ECTS Abstracts (2015) 1 OC2.5

Bone marrow lesions detected by different magnetic resonance sequences as potential biomarkers for knee osteoarthritis: comprehensive tissue level analysis

Julia Kuliwaba1,2, Dzenita Muratovic1,2, Flavia Cicuttini3, Anita Wluka3, Yuanyuan Wang3, Sophia Otto1, David Taylor4, Sue Collings4, Julia Humphries1, Yea-Rin Lee1, Graham Mercer5 & David Findlay2


1SA Pathology, Adelaide, Australia; 2The University of Adelaide, Adelaide, Australia; 3Monash University, Melbourne, Australia; 4Royal Adelaide Hospital, Adelaide, Australia; 5Repatriation General Hospital, Adelaide, Australia.


Background: MRI-detected bone marrow lesions (BMLs) are associated with symptom severity and structural degeneration in knee osteoarthritis (OA). What BMLs represent at the tissue level is poorly described. The study aim was to characterise the cartilage-subchondral bone features corresponding to BMLs detected using two different MRI sequences for a knee OA cohort.

Methods: Whole tibial plateaus were retrieved from 54 patients (27-female, 27-male), aged 51–86 years, undergoing total knee replacement surgery for OA. To identify BMLs ex-vivo, 3T-MRI scans were performed using T1 and PDFS-weighted sequences. MRI images were used for cartilage volume measurement. Micro-CT was used to assess microstructure of subchondral bone plate (SBP) and trabecular bone (STB). Cartilage and subchondral bone were assessed by OARSI and histopathology. Bone turnover indices were quantitated.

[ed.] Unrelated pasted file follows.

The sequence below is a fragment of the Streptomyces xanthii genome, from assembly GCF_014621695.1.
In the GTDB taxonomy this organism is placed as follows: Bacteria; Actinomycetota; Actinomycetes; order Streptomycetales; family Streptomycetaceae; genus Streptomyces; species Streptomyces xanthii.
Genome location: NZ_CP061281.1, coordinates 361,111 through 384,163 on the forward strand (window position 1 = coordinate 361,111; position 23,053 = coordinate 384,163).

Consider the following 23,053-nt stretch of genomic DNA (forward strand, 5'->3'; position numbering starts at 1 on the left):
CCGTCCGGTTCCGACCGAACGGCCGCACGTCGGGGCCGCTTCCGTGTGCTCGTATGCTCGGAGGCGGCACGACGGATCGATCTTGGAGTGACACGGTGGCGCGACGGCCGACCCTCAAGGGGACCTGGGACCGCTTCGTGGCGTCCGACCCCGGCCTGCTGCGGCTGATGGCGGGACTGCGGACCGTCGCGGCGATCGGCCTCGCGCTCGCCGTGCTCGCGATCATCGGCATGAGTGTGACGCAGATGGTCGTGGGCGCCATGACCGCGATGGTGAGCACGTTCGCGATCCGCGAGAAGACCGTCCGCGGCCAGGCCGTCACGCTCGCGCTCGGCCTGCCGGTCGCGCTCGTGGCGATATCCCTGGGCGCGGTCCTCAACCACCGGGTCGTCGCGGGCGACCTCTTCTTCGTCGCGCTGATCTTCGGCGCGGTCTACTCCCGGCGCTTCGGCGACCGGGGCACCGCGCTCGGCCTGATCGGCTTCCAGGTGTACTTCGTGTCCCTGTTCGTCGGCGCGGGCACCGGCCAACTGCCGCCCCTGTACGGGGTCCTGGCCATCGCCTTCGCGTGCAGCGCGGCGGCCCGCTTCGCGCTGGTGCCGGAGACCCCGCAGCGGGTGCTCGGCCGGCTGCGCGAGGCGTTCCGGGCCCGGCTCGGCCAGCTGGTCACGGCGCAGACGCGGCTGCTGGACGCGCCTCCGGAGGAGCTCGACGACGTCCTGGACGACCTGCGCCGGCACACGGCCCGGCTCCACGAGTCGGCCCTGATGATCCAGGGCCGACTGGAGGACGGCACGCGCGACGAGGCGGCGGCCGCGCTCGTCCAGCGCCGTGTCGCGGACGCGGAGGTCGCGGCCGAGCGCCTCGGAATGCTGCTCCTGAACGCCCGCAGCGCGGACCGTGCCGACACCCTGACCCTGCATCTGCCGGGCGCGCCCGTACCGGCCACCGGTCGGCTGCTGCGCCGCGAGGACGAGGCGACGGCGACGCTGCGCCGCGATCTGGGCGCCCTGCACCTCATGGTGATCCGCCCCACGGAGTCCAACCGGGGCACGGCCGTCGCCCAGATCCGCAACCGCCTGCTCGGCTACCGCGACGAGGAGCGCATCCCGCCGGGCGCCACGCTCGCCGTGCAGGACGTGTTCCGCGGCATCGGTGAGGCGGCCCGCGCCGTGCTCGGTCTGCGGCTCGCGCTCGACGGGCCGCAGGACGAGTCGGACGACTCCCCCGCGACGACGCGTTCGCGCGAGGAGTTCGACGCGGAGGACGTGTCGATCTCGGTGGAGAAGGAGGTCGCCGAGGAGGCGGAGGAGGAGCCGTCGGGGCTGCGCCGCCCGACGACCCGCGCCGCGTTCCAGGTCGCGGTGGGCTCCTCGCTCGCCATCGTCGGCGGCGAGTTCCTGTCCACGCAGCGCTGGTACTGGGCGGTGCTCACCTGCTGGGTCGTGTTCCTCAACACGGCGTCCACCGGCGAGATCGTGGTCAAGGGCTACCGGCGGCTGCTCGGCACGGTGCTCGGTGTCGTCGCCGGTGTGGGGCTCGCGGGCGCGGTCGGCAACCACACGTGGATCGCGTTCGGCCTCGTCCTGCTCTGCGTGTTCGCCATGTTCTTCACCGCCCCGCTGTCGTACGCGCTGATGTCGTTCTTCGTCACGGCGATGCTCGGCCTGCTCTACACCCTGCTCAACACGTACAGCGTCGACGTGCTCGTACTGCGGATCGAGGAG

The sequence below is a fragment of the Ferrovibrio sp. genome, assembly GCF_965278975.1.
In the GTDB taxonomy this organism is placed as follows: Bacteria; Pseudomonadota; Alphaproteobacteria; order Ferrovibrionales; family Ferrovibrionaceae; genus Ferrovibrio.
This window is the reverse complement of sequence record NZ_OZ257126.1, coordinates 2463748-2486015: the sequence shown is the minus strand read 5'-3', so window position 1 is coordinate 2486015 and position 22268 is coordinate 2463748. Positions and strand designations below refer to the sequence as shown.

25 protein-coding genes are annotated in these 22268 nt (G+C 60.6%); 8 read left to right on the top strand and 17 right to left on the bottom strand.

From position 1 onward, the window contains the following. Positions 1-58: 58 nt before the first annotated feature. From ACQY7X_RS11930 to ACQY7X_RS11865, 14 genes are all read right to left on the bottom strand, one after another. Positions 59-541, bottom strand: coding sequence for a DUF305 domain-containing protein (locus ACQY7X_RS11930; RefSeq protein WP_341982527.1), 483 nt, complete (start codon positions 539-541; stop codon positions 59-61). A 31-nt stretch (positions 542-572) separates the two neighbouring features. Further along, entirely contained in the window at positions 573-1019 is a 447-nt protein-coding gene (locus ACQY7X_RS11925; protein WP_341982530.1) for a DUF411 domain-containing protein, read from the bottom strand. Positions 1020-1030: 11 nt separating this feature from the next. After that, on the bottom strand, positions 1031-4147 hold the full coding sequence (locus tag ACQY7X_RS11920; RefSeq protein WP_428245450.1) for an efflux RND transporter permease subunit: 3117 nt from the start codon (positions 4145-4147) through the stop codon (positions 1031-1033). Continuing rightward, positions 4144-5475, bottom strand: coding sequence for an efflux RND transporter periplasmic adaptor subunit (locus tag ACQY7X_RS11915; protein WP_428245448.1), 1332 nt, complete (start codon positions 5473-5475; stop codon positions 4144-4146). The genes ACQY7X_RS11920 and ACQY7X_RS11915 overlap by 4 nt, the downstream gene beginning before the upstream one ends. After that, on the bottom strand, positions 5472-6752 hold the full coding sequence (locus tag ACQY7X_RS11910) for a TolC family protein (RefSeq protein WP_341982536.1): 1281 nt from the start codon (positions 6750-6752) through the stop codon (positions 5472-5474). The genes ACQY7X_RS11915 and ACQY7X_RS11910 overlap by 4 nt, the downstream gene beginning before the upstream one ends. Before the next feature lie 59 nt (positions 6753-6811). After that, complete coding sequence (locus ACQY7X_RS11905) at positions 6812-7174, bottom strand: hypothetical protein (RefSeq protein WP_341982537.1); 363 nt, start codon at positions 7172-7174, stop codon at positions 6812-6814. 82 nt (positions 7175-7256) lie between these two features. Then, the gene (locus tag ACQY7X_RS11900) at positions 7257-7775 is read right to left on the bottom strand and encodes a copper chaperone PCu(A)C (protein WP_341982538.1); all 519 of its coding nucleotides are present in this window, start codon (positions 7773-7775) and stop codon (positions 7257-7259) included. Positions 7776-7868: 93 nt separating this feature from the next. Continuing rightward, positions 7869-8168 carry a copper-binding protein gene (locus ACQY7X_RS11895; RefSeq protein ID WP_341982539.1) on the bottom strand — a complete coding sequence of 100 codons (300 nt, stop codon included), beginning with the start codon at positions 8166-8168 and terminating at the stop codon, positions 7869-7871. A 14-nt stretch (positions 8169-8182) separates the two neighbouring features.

Results: BMLs were detected in 78% of patients (remainder formed No-BML group). Of all BMLs, BML-1 group (BML detected by PDFS only) represented 62%; BML-2 group (BML detected by PDFS and T1) represented 38%. BML-2 had reduced cartilage volume (P=0.007) with increased OARSI degenerative changes (P=0.009) compared to No-BML. BML-2 SBP was thicker and had lower porosity compared with No-BML (P<0.0001). BML-2 STB had higher bone volume (P=0.003), thicker (P=0.002) and more plate-like trabeculae (P=0.0004). SBP and STB osteoid volume and thickness were increased for BML-2 compared to No-BML (P<0.0001). More bone marrow oedema, necrosis and fibrosis was present in BML-2 compared to BML-1 and No-BML (P=0.03).

Conclusion: Knee OA BMLs are associated with loss and degeneration of the overlying cartilage, together with more sclerotic bone morphology. These relationships are more significant for BML-2, suggesting that BML-2 type lesions represent a later stage of OA disease. BMLs detected with specific MRI sequences may act as potential MRI biomarkers for identification of individuals at high risk of progressive OA and inform development and monitoring of new therapies.

Disclosure: The authors declared no competing interests. This work was supported by the National Health and Medical Research Council of Australia (APP1042482).